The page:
NOTE: All photos were taken with my Sony DSC-P1 digital camera, then uploaded to my laptop, then fed through Adobe Photoshop to crop, darken, lighten, and shrink so the biggest dimension is about 3.5 inches. Finally, the resolution was changed to 72 dpi, which is all that a computer monitor needs.

Sharon, through window of old house in former Greek village, south of Ephesus

Sunset through reeds at Lake Koycegiz

We check out of Hotel Kaunos, in Koycegiz. Purple rules the morning.

Techno-photography! My GPS almost a mile high.

View across the bay from our hotel room in Antalya.

Tara and future cousin Sena

Cihan's baba (dad) Kemal "asks" for my approval for Tara to marry Cihan.

After Tara winks me the "OK," I say YES.

Sena takes a great photo of the rest of us.

Our cool Mediterranean fishing boat.

My big fish (That's NOT the bait).

Ross's big fish (That's not bait, either. I'm SERIOUS)

Finally we land a big one. Cihan's friend (Tufan), Ross and Cihan's dad (Kemal) can barely lift the Barmunya.
This is way better than that stupid huge fake cat going around the internet.

And here's the picture again, taking from a different dimension:

Tara fits right in with Cihan's mom Aysel (center) and her three sisters.

Tara can't help showing off that RING.

Cihan - protectore supremo - with Carrie and Tara.

You can't believe how slick the floors are in the Antalya Museum.

Synchronized falling.

The Engagement Ceremony: Cihan's sister Canan, her husband Metin, and Carrie

The rest of the group, waiting for big fish.

Tara with Uncle Nedim and his daughters Suna and Sena, and Sharon

Cihan with Leila, Tufan and Carrie.

Cihan's childhood friend Ur, with his cute wife. Both Turkish, they met in America.

The ring and ribbon ceremony is about to start, performed by Uncle Nedim.

First goes Tara's ring. Next will come Cihan's. Then Nedim will cut the ribbon connecting the rings.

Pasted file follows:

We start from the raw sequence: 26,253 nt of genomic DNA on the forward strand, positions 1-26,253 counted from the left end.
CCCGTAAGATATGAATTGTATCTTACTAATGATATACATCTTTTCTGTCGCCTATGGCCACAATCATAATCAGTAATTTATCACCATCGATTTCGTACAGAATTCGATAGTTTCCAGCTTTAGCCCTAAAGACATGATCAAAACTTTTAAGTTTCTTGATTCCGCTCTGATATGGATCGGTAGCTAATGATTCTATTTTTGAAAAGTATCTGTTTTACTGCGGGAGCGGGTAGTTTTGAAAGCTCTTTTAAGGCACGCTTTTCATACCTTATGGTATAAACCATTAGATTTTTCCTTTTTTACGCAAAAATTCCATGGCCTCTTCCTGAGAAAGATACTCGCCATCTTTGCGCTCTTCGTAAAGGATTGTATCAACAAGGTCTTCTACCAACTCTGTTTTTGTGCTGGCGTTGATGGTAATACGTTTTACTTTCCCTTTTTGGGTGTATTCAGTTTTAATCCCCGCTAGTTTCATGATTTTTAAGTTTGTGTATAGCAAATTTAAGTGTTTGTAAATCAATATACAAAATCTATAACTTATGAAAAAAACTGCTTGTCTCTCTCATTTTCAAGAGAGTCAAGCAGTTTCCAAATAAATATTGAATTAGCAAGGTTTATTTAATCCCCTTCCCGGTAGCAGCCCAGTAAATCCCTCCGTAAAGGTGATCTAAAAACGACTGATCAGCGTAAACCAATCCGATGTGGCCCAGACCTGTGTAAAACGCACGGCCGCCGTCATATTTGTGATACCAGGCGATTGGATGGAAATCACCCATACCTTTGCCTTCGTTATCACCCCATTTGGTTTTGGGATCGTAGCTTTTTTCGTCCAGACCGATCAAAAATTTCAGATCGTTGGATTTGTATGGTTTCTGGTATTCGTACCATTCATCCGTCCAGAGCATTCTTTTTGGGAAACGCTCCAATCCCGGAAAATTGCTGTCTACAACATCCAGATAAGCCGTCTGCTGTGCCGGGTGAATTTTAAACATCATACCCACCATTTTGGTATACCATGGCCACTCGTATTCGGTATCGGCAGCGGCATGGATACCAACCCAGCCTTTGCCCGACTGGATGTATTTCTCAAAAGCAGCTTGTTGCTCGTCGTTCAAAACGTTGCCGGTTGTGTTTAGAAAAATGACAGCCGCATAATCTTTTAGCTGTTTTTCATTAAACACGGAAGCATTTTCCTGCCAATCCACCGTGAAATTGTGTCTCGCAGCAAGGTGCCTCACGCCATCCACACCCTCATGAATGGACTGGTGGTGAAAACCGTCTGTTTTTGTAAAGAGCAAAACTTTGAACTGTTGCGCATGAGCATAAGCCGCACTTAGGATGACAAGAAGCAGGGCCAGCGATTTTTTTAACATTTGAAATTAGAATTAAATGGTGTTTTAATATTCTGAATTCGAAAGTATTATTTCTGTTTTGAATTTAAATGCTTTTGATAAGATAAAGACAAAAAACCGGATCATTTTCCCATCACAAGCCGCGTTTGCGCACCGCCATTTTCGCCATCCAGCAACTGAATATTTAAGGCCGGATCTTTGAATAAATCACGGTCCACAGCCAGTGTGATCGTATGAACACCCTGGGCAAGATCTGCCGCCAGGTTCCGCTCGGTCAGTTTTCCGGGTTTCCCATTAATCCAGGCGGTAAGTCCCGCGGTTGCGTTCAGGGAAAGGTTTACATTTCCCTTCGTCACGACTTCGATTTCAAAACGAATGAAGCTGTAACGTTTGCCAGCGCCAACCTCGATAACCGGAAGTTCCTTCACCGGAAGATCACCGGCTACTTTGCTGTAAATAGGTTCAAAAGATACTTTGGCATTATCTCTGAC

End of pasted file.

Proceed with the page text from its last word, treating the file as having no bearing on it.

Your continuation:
The first toast of the engaged couple, Cihan and Tara.

Tara does the tradition of cutting of short strips of the ribbon, for unmarried girls (Suna waits in this picture). The shorter the ribbon length, the sooner that they will become engaged. Mothers shouted, "Cut her a long one, Tara!"

When Tara was little, I used to give her a big "Turkey Push," as I called it, which meant that I ran under the swing and pushed her high into the sky. All the way to Turkey, I see now.

Tufan, in his ceramic art studio, with four of his wonderful long-legged birds.

We move up to Isparta, then on to Lake Egirdir, where Ross and I are taken into the reeds on a fishing trip. The boat captain looks back to see that we're positioned properly. We apparently are NOT because we don't even get a bite.

Sunset from the top floor restaurant in our hotel in Egirdir.

We bump into wild donkeys on the way around Lake Egirdir.

White Stork flying over grain near Lake Egirdir

Young father picks up hay with his opposed-tine pitchfork, while his son runs across the field...

...to demonstrate the old wooden rake.

A short distance down the road, we see an older man cutting with his scythe. I figure it's the grandfather.

We drive to Uludag, and the setting sun's rays catch the side of this pink ski lodge.

Leaving Uludag, we come upon a man selling cherries, using this clever display to attract passersby.

 

Next day, Cihan bargains with store owner over pashmina prices.

But the reality is, they are also friends.

Cihan helps Sharon bargain for silver earrings and other goodies.

The ladies find a costume shop.

We eat at a famous fish restaurant that night, where a young fellow walks back and forth, hoping to sell this
model boat to tourists. Not here, Jack.

Your neighborhood ice cream truck delivery man never looked like this.

The drive through Thrace (European Turkey) to the Black Sea reveals great fields of sunflowers. You're not
in Kansas any more.

Cihan and Ross come out of the Hamam (Turkish Bath) steam room for a picture.

Ross and Cihan's masseurs join the Hamam manager for this picture.

A fountain is the center of the waiting area.

Tara's on the phone, talking to her sister Maureen, across the world in San Jose, the morning Sharon and I are about to leave Istanbul.

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